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Recreational Advisories
For your health and safety

The Oregon Public Health Division works to protect people living, working and playing near Oregon's beaches, rivers, lakes and other water bodies.

On this page:

Follow OHA

Beach Advisories

Beach water is sampled for high levels of bacteria to let visitors know when there is a health concern. Testing is done from Memorial Day in May through Labor Day in September. Read more about Oregon's Beach Monitoring Program, browse the list below or check current beach conditions for more details.

Harmful Algae Bloom Advisories

OHA advises the public when a harmful algae bloom has been detected in a lake or river. Not all blooms are harmful, but when a bloom is caused by cyanobacteria, toxins may be present that can cause serious illness in pets, livestock, wildlife and humans. Browse the list below or view maps and more details about current and previous advisories.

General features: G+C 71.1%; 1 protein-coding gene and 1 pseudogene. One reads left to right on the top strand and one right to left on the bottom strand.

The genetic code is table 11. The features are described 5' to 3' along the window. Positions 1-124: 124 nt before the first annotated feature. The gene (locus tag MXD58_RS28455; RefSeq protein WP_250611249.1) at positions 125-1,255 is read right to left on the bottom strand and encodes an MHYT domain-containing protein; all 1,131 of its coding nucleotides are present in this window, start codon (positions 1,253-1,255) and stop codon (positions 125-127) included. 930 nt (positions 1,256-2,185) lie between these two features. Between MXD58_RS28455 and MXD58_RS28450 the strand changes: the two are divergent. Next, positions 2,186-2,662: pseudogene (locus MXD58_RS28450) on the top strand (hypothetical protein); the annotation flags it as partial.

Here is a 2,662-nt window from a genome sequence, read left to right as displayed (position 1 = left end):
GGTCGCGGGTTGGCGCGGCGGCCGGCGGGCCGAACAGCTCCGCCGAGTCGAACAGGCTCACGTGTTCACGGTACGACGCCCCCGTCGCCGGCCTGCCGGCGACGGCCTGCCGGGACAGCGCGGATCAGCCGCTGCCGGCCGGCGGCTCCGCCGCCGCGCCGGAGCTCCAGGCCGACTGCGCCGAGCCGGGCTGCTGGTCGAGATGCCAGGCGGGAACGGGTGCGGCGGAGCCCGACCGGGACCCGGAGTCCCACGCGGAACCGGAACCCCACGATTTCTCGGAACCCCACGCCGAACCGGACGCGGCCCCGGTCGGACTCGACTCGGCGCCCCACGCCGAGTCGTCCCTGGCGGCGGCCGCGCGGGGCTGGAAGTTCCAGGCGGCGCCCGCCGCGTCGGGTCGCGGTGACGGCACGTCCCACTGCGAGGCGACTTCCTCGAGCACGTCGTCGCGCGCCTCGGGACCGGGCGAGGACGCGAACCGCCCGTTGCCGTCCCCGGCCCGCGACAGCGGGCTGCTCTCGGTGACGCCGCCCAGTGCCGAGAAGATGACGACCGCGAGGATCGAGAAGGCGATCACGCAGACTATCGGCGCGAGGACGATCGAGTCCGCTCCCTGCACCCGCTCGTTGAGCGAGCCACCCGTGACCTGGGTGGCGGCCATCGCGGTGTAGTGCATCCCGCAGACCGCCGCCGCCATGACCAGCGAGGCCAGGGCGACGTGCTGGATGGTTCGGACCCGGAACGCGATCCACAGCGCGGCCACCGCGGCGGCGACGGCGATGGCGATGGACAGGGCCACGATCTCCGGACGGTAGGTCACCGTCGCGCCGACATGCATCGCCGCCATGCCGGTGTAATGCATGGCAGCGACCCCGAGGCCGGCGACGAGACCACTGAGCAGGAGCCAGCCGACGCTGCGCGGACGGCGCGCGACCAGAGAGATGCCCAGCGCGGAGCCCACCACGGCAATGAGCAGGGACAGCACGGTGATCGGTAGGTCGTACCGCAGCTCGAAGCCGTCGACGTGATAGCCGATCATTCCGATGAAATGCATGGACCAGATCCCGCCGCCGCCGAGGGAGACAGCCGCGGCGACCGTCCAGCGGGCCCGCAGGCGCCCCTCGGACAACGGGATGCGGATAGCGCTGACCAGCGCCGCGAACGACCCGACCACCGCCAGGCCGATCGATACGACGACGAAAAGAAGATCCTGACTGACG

Fish Consumption Advisories

Fish advisories are designed to help you gain the health benefits of eating fish while protecting you and your family from contaminants that are sometimes found in fish.

Coho salmon fishing in the Lower Willamette: LOW risk from blue-green algae

The Oregon Department of Fish and Wildlife (ODFW) has opened the coho salmon fishing season (September 26 through December 31, 2014) on the Lower Willamette, Sandy and Clackamas rivers.

In light of the high cell counts of blue-green algae found in the Lower Willamette, and the associated health advisory for potential toxins present, the Oregon health Authority is informing anglers that coho salmon caught from this stretch of the Willamette are ok to eat since they only pass through these waters, limiting their exposure to cyantoxins. 

OHA advises anglers to: 

  • Minimize water contact in the advisory area, and wash hands and fish with fresh water.
  • Remove all fat, skin and organs before cooking fish.

For more information about fishing regulations and the coho bag limit visit the ODFW website.

Water News

Learn about hazards and health issues in Oregon water bodies.